American Cotswold Record Association

The Original Registry Of Purebred Cotswold Sheep

Cotswold Origins

(Background of this page is an actual photo of super-lustrous Cotswold fleece)


About Cotswold Sheep
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Breed Standard
Cotswold Origins
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Black Cotswold Breed
Official Documents
Bob Gillis: "Mr. Cotswold"

Please see also:  Medieval Cotswolds, American Cotswolds, Modern Cotswolds

Some early traditions say the Cotswold was brought to England by the Phoenicians (whose early base of operations centered on ancient Tyrus, an island along the coast of Lebanon) sometime between 500 B.C. and 100 B.C.

Proponents of this theory cite the rife trade they carried on with Albion (the British Island where England, Scotland and Wales are located).  They also point to the similarities of husbandry practices in the ancient inhabitants of the Cotswold Hills in Britain with those of Levantine flockmasters, particularly the sheep cotes used in ancient Lebanon and Israel, and mentioned several places in the Bible.

If the Phoenicians did bring the Cotswold sheep to the British Isles, they did not bring them from the Levant however, as the evidence seems to point rather to the land between the Black and Caspian Sea.

The earliest evidence of these sheep in ancient Gloucestershire was recently unearthed in the form of a Roman stone-sculpted sheep head complete with curly forelock, found at an archeological site in the Cotswold region.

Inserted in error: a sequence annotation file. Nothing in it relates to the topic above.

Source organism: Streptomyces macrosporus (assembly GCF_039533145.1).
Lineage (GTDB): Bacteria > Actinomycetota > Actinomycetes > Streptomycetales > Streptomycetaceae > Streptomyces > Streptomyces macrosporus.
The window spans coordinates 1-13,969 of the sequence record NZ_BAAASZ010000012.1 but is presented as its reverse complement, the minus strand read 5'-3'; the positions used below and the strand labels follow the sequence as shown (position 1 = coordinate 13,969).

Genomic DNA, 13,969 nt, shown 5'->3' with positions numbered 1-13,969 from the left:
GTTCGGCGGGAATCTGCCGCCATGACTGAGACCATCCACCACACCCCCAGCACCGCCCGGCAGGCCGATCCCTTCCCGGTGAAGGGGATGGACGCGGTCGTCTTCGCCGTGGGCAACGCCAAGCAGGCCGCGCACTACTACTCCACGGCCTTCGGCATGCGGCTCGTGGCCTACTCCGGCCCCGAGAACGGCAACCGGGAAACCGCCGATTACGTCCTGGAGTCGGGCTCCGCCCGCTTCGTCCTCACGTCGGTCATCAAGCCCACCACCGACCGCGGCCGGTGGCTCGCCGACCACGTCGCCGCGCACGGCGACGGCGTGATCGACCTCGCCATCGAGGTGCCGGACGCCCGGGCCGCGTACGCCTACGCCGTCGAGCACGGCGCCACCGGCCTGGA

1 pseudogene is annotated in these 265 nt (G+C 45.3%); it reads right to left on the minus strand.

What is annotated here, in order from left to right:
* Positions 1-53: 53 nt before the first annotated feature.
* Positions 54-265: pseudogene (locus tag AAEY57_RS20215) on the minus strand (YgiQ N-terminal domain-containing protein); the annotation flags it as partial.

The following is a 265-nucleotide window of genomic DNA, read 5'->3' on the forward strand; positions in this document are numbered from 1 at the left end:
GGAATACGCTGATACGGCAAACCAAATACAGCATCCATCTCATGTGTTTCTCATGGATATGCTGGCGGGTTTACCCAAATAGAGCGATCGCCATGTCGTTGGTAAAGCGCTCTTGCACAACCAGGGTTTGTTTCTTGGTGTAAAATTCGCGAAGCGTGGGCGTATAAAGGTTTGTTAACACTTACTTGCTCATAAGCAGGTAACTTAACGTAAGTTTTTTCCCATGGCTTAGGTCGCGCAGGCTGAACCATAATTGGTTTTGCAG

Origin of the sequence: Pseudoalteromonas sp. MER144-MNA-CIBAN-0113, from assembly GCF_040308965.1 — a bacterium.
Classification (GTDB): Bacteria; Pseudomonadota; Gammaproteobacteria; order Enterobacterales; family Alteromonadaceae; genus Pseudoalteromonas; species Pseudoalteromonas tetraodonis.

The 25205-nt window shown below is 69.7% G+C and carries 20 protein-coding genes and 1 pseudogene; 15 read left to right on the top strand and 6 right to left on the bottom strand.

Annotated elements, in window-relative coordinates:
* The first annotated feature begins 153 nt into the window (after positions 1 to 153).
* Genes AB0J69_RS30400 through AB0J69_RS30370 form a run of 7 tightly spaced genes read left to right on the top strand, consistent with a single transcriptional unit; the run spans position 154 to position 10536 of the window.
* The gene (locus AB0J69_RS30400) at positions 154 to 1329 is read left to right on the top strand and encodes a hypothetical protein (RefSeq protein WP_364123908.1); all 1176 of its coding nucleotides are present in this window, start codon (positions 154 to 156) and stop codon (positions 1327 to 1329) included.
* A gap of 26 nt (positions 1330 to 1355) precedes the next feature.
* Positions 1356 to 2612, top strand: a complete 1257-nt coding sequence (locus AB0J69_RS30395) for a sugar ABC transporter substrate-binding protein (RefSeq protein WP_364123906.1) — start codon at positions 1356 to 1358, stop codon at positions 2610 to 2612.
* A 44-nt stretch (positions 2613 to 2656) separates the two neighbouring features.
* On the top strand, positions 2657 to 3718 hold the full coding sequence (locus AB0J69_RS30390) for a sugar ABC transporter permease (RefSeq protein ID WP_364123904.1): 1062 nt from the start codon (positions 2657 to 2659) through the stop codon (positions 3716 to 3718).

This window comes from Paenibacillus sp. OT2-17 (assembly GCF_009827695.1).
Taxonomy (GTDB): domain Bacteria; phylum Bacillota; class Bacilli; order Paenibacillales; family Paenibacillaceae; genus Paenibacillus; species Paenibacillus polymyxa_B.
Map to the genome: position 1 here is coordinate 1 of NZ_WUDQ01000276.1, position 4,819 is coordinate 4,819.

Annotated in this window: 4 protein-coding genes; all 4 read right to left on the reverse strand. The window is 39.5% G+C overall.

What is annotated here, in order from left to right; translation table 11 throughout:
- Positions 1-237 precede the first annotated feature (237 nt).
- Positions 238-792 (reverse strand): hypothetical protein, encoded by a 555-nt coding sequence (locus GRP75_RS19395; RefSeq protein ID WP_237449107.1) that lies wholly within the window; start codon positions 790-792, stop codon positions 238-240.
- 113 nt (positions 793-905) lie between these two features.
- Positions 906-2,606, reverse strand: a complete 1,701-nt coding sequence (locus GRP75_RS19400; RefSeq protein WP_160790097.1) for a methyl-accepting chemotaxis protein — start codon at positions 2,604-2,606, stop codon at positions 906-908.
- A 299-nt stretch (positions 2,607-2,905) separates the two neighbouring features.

Despite the horns, this sculpted ram's enormous size (as compared to the boar and bull)--along with its well-defined curly locks--certainly was modeled after Cotswold-looking sheep.

Occasional appearances of scurs in today's Cotswold sheep suggest likely horned ancestors, which probably looked a lot like this Roman bas-relief on the Plutei of Trajan (circa 98-117 A.D.) in the Forum at Rome, Italy.

Cotswold was most probably the type of wool used to make the famous sheep's wool "rain cloak" catalogued among the personal possessions of the Roman Emperor Diocletian (285-305 A.D.).  This type of garment was normally made from goat fiber (mohair from Angoras and similar breeds of goats).

Cotswold was the only British wool definitely associated with the exquisite and deservedly-renowned "Cloth of Gold."  Gold, beaten, cut and drawn into exceedingly fine filaments, was woven into the wool.  The first known description of this process (Exodus 39:3) specified linen mixed with gold.  Cotswold was the first breed to produce the long, shiny, uniform linen-like fiber necessary to the trade.

Circumstantial evidence hinted at by ancient Greek writers, including Herodotus (ca. 450 B.C.) Strabo (1st Century B.C.) and the Roman, Martial (1st Century A.D.), points to the province of Koraxis in the land of Colchis (today's Georgia, by the Black Sea) as the origin of cloth of gold using wool in place of flax.  More information on this is available in the book Sheep Success Using Cotswold Methods.

Please see also:  Medieval Cotswolds, American Cotswolds, Modern Cotswolds



Last Updated: 05/09/2011
2009 by the American Cotswold Record Association
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